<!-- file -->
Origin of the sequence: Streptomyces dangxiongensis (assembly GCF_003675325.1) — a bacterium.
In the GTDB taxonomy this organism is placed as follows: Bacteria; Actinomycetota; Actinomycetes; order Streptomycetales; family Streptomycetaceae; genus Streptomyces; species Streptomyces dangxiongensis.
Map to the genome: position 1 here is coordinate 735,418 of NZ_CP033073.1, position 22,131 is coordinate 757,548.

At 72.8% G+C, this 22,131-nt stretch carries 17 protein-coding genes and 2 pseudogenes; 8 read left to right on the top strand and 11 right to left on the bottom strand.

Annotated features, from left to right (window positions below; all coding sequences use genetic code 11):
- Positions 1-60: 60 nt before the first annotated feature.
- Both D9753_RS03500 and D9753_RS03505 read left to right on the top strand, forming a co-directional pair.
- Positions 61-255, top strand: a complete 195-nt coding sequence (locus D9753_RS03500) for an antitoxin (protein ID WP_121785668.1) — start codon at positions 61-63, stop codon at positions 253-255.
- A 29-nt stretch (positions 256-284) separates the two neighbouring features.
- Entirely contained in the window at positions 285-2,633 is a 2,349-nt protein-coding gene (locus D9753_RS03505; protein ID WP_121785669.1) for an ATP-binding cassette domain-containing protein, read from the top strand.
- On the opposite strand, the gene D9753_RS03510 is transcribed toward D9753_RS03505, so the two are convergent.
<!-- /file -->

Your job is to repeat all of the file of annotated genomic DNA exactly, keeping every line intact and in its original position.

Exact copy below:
Origin of the sequence: Streptomyces dangxiongensis (assembly GCF_003675325.1) — a bacterium.
In the GTDB taxonomy this organism is placed as follows: Bacteria; Actinomycetota; Actinomycetes; order Streptomycetales; family Streptomycetaceae; genus Streptomyces; species Streptomyces dangxiongensis.
Map to the genome: position 1 here is coordinate 735,418 of NZ_CP033073.1, position 22,131 is coordinate 757,548.

At 72.8% G+C, this 22,131-nt stretch carries 17 protein-coding genes and 2 pseudogenes; 8 read left to right on the top strand and 11 right to left on the bottom strand.

Annotated features, from left to right (window positions below; all coding sequences use genetic code 11):
- Positions 1-60: 60 nt before the first annotated feature.
- Both D9753_RS03500 and D9753_RS03505 read left to right on the top strand, forming a co-directional pair.
- Positions 61-255, top strand: a complete 195-nt coding sequence (locus D9753_RS03500) for an antitoxin (protein ID WP_121785668.1) — start codon at positions 61-63, stop codon at positions 253-255.
- A 29-nt stretch (positions 256-284) separates the two neighbouring features.
- Entirely contained in the window at positions 285-2,633 is a 2,349-nt protein-coding gene (locus D9753_RS03505; protein ID WP_121785669.1) for an ATP-binding cassette domain-containing protein, read from the top strand.
- On the opposite strand, the gene D9753_RS03510 is transcribed toward D9753_RS03505, so the two are convergent.